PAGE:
The COMPASS tokamak ends: A new era of fusion research begins in Czechia

27. 08. 2021

After 12 years of operation, the COMPASS tokamak conducted the very last experiment on Friday, August 20. The Czech tokamak significantly helped in designing a much bigger project – the international tokamak ITER that will be the first fusion device to produce net energy. COMPASS now steps back to allow the new tokamak COMPASS Upgrade with world-unique parameters to “shine”.

Nuclear fusion is a promising path to a low-emission and almost unlimited source of energy. Unlike nuclear power reactors, the fusion ones are super safe with barely any nuclear waste, and the “fuel” is everywhere. That is why nuclear fusion is in the centre of energy research in Europe.

A tokamak is an experimental machine designed to harness the energy of fusion. Inside the strong magnetic field, there is hot plasma at a temperature of millions Celsius degrees. It is similar to a little Sun.

Nowadays, some of the tokamaks are used for experiments to support the construction and operation of the ITER tokamak - one of the most ambitious energy projects in the world. The Czech tokamak (COMPASS), operated by the scientists in the Institute of Plasma Physics of the Czech Academy of Sciences (the CAS), was one of those. In the 12 years of operation, more than 21,000 high-temperature plasma discharges have been conducted on it. The scientific results highly exceeded expectations and brought the Czech scientists among the European top teams.

The Czech “Sun”

The experiments on the COMPASS tokamak had a significant impact on the design of the ITER tokamak. For example: an important research topic was the study of so-called error magnetic fields, which are created as a result of inaccuracies in the installation of huge superconducting tokamak coils.

The COMPASS tokamak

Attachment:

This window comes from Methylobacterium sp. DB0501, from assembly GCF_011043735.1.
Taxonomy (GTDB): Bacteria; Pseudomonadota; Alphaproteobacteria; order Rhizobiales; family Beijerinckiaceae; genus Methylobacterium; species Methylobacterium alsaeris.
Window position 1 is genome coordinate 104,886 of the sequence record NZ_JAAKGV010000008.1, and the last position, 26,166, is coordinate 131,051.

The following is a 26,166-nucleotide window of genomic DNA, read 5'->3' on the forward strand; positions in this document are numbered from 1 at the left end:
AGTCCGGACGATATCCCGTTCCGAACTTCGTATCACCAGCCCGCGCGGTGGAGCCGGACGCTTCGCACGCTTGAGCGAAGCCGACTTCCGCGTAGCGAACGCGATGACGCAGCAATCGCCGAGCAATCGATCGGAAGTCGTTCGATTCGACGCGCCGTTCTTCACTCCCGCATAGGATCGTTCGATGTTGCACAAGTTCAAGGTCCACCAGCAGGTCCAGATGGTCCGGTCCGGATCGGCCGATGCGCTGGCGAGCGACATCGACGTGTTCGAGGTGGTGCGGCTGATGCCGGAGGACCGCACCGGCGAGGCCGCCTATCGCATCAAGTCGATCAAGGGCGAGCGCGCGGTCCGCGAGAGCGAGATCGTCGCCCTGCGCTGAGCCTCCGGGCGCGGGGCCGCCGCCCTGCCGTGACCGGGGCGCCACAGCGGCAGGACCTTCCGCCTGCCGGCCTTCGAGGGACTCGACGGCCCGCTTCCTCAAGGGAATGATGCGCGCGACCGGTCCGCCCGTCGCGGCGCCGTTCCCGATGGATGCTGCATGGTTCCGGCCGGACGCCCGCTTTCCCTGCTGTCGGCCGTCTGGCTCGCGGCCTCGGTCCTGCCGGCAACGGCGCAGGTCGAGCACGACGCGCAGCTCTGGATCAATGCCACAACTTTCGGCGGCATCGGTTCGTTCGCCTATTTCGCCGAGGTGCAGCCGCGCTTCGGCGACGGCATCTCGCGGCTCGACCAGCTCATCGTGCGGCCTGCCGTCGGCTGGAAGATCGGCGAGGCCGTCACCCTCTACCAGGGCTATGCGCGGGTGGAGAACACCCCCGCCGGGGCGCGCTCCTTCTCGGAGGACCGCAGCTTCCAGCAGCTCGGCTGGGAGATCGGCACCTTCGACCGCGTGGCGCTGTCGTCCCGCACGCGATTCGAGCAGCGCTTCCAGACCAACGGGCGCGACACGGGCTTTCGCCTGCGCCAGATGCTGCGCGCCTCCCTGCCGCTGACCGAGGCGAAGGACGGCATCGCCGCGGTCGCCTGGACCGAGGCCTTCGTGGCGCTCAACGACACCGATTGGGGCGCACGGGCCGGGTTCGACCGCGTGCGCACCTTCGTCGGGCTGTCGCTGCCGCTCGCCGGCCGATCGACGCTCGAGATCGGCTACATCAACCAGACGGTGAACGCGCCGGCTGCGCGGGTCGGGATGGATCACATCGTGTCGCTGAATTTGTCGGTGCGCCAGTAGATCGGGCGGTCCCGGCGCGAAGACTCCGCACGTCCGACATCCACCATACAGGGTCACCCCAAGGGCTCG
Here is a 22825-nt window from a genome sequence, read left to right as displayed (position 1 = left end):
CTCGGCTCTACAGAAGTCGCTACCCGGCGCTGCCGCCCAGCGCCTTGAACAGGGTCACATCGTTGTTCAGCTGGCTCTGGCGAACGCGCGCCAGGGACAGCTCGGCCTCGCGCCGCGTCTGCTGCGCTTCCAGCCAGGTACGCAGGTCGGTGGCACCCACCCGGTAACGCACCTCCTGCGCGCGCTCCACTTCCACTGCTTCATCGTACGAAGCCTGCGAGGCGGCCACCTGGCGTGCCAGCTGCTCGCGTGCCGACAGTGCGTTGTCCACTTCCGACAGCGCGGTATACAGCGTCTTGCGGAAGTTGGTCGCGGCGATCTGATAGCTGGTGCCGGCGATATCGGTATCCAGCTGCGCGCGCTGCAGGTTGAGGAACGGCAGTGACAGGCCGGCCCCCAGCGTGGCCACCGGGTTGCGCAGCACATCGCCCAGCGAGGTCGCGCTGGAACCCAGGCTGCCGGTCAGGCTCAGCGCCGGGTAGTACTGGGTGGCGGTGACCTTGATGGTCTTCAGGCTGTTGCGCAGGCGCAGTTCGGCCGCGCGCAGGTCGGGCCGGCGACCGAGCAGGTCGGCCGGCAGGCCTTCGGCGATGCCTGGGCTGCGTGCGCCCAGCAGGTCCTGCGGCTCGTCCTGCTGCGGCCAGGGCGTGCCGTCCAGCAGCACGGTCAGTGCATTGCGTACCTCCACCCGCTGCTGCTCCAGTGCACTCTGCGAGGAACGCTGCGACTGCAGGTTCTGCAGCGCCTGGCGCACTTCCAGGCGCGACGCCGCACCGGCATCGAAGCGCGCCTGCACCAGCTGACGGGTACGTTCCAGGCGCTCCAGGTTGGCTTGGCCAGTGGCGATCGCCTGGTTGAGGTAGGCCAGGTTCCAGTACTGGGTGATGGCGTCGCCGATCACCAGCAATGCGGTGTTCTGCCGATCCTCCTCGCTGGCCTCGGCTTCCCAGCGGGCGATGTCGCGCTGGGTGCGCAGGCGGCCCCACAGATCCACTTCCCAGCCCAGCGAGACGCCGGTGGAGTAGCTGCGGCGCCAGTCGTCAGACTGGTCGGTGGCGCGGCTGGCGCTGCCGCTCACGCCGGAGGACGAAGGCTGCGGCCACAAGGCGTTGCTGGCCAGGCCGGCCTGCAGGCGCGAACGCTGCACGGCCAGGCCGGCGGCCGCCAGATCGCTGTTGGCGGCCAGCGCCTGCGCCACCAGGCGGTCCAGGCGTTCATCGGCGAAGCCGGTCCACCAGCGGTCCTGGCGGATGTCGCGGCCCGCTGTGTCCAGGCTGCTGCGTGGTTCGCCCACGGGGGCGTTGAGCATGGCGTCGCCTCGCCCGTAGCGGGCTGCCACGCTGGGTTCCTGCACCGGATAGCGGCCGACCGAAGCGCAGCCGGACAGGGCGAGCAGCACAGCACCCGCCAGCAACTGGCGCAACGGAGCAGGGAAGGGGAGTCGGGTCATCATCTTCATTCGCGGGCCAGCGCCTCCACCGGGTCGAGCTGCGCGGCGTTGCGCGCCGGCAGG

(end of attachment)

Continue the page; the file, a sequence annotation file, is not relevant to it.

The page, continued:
“Tokamak COMPASS was the only one in the world equipped with a large set of additional coils that allowed these error fields to be mimicked,” explains Radomír Pánek, the Director of the Institute of Plasma Physics of the CAS. “The obtained experimental results allowed not only to determine the minimum accuracy of the installation of the magnetic coils of the ITER tokamak, but also to successfully develop procedures to additionally compensate for these error fields," highlights Radomír Pánek.

Research in nuclear fusion has been going on in the Czech Republic since the 1970s. In 2005, the installation of the COMPASS tokamak began and was successfully commissioned in 2009.

In the context of the Czech Republic, the COMPASS tokamak has been for a long time the largest scientific infrastructure, significantly contributing not only to the development of a clean energy source represented by thermonuclear reactors, but also serving as a platform for educating a new generation of scientists.

The last experiment on the COMPASS tokamak
The last experiment on the COMPASS tokamak, 20 August 2021

The new era has already begun

In the COMPASS tokamak’s place, a completely new one will be built in the next years - the COMPASS Upgrade with world-unique parameters aimed at solving several key challenges associated with building a prototype fusion power plant. An intensive work is already underway.

It will occupy the same experimental hall and it will be the only one in the world capable of confining the plasma using extremely high magnetic fields (up to 5 Teslas), similar to the future largest tokamaks ITER and DEMO. The COMPASS Upgrade will be able to generate conditions similar in some aspects to those in these future facilities.

The nuclear fusion future

Worldwide research in this sector looks at 2025, when the international ITER tokamak will be commissioned in southern France. The next step will be to build a prototype DEMO fusion plant.

Text: Eliška Zvolánková, Division of External Relations, CAS Centre of Administration and Operations
Photos: Institute of Plasma Physics of the CAS; Stanislava Kyselová, Division of External Relations, CAS Centre of Administration and Operations